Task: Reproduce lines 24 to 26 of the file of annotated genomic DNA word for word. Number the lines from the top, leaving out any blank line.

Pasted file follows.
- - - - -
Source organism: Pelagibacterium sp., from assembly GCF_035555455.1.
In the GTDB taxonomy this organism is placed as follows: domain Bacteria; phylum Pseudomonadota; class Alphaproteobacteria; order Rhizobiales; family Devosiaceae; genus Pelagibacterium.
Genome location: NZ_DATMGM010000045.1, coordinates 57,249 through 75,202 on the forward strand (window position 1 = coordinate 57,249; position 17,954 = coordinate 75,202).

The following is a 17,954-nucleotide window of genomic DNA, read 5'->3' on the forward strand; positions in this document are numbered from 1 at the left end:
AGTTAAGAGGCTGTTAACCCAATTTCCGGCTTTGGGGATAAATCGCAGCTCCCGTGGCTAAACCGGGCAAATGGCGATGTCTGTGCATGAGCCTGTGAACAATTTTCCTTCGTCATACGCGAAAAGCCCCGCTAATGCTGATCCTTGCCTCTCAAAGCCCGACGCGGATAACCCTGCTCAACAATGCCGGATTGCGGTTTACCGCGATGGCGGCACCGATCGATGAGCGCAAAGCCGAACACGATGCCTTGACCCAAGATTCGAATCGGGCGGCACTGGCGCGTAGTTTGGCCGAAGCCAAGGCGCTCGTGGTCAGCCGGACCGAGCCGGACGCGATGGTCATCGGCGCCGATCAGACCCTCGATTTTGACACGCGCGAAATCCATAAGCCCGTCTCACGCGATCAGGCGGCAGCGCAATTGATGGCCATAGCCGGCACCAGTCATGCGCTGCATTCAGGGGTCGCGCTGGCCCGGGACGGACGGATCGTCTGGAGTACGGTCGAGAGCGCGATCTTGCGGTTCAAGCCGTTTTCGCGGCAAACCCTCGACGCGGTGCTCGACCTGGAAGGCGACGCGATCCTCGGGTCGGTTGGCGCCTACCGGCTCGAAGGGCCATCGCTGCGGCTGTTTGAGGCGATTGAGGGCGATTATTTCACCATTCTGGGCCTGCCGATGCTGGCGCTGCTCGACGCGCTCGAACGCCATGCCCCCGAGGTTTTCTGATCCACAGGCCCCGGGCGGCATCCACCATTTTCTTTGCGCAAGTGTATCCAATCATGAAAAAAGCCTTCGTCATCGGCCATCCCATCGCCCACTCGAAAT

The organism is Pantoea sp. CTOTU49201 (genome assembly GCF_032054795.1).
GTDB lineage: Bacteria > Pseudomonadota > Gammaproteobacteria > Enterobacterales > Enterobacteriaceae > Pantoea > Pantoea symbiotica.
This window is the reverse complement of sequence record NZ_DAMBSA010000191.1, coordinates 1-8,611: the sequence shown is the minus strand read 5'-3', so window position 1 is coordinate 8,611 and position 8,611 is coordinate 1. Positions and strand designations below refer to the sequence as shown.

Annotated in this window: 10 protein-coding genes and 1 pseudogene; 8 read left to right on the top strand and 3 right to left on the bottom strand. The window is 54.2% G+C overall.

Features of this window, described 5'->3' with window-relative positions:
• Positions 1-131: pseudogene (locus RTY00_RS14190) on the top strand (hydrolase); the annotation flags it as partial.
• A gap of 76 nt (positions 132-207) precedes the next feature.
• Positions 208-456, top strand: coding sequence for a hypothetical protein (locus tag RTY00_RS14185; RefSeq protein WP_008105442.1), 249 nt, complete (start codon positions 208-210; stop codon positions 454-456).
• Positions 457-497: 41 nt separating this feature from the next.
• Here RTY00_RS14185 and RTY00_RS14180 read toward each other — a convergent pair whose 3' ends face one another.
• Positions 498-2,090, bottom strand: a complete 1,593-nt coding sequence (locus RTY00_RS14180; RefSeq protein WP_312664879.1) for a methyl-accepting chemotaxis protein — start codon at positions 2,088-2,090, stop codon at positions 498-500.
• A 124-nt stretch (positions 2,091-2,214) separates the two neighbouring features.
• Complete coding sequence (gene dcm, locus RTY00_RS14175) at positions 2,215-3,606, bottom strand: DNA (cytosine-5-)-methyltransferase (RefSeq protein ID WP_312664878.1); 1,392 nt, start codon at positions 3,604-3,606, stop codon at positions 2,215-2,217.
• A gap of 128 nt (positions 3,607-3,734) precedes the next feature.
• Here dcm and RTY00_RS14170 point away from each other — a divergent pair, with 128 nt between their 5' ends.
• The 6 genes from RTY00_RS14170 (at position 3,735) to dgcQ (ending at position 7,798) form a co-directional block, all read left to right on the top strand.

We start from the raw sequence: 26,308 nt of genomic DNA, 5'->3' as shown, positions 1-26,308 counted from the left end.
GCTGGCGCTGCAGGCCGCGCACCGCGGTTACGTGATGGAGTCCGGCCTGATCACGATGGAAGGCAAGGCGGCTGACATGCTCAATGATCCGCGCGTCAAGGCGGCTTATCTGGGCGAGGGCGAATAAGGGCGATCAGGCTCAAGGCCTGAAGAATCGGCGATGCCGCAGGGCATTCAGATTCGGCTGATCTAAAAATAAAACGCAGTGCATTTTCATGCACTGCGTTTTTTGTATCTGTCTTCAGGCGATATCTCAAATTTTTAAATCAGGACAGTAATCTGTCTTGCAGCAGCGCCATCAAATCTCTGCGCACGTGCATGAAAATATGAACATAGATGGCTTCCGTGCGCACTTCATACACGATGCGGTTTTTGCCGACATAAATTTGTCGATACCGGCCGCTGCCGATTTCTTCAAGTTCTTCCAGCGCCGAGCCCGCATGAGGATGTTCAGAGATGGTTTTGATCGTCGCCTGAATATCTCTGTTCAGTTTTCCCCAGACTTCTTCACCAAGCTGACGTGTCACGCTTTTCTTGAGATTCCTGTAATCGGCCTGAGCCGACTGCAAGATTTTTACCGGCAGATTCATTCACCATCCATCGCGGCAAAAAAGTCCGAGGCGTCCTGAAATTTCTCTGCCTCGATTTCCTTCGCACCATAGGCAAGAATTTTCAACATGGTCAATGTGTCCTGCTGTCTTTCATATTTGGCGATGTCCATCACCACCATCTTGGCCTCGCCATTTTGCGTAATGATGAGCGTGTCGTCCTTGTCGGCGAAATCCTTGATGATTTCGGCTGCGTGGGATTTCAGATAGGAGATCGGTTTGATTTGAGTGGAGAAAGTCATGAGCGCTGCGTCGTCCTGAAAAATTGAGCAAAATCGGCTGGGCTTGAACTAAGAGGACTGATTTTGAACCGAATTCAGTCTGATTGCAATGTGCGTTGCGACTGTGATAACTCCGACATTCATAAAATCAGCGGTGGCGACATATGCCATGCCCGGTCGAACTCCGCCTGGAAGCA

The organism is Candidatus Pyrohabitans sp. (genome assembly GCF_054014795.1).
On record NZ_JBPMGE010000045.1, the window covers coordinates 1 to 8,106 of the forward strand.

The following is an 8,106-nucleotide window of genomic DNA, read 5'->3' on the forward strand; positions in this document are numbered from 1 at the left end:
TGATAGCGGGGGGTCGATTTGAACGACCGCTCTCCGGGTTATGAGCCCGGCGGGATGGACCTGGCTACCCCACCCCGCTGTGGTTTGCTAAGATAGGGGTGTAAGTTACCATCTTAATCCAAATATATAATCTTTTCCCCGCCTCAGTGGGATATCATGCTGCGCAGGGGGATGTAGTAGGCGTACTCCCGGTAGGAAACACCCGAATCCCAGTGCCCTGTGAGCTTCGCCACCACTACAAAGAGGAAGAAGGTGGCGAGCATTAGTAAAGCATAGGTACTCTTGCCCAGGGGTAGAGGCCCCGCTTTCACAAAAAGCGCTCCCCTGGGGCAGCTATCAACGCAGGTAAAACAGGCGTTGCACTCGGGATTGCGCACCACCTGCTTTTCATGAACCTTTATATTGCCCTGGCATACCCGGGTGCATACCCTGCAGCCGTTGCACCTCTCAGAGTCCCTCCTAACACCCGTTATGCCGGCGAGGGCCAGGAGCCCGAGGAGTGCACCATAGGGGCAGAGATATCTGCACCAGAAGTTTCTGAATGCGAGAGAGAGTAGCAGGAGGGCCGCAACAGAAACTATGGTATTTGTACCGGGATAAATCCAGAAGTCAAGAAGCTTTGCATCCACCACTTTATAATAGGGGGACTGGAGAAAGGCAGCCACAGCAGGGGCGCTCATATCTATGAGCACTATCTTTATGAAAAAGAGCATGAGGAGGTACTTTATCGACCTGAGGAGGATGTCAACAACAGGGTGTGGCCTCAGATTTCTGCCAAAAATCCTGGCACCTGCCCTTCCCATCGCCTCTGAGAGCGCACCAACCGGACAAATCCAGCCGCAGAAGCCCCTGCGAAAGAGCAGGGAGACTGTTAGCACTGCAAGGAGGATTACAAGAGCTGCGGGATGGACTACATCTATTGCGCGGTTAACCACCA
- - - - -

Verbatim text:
The organism is Candidatus Pyrohabitans sp. (genome assembly GCF_054014795.1).
On record NZ_JBPMGE010000045.1, the window covers coordinates 1 to 8,106 of the forward strand.

The following is an 8,106-nucleotide window of genomic DNA, read 5'->3' on the forward strand; positions in this document are numbered from 1 at the left end: